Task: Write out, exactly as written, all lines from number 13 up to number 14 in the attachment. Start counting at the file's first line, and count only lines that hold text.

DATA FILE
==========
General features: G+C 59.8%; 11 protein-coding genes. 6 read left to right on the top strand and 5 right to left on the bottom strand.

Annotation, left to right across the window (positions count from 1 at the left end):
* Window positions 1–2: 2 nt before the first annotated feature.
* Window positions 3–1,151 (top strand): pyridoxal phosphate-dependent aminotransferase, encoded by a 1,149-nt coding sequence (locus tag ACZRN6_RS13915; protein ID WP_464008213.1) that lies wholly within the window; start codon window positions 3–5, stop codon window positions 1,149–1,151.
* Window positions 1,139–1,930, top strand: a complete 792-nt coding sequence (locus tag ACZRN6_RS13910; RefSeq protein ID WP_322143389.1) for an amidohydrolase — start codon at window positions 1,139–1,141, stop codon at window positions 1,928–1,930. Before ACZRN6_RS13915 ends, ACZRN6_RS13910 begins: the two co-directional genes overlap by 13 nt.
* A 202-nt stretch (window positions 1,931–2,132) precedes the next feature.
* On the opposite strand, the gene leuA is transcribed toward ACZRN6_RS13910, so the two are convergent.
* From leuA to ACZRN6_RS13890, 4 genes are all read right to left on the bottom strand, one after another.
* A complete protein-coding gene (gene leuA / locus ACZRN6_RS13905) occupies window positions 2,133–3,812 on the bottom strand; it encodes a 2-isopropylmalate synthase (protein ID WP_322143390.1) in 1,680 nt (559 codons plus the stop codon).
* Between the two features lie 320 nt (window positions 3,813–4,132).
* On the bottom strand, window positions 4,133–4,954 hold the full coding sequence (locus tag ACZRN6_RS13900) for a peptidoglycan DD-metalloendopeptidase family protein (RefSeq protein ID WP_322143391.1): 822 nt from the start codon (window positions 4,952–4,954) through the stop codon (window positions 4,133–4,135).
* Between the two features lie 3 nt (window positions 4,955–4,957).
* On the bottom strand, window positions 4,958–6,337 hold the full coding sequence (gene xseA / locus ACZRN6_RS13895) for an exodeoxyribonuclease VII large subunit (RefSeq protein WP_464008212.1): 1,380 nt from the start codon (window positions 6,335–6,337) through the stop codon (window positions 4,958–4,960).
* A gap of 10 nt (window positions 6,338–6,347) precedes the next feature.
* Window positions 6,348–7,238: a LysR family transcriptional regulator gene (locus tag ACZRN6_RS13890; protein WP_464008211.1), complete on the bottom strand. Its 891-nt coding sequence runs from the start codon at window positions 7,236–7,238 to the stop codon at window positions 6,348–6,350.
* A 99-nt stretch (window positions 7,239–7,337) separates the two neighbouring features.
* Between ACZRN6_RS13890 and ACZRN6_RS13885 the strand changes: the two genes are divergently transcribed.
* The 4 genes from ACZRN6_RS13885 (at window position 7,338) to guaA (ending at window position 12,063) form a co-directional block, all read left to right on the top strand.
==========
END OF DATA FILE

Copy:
* On the bottom strand, window positions 4,958–6,337 hold the full coding sequence (gene xseA / locus ACZRN6_RS13895) for an exodeoxyribonuclease VII large subunit (RefSeq protein WP_464008212.1): 1,380 nt from the start codon (window positions 6,335–6,337) through the stop codon (window positions 4,958–4,960).
* A gap of 10 nt (window positions 6,338–6,347) precedes the next feature.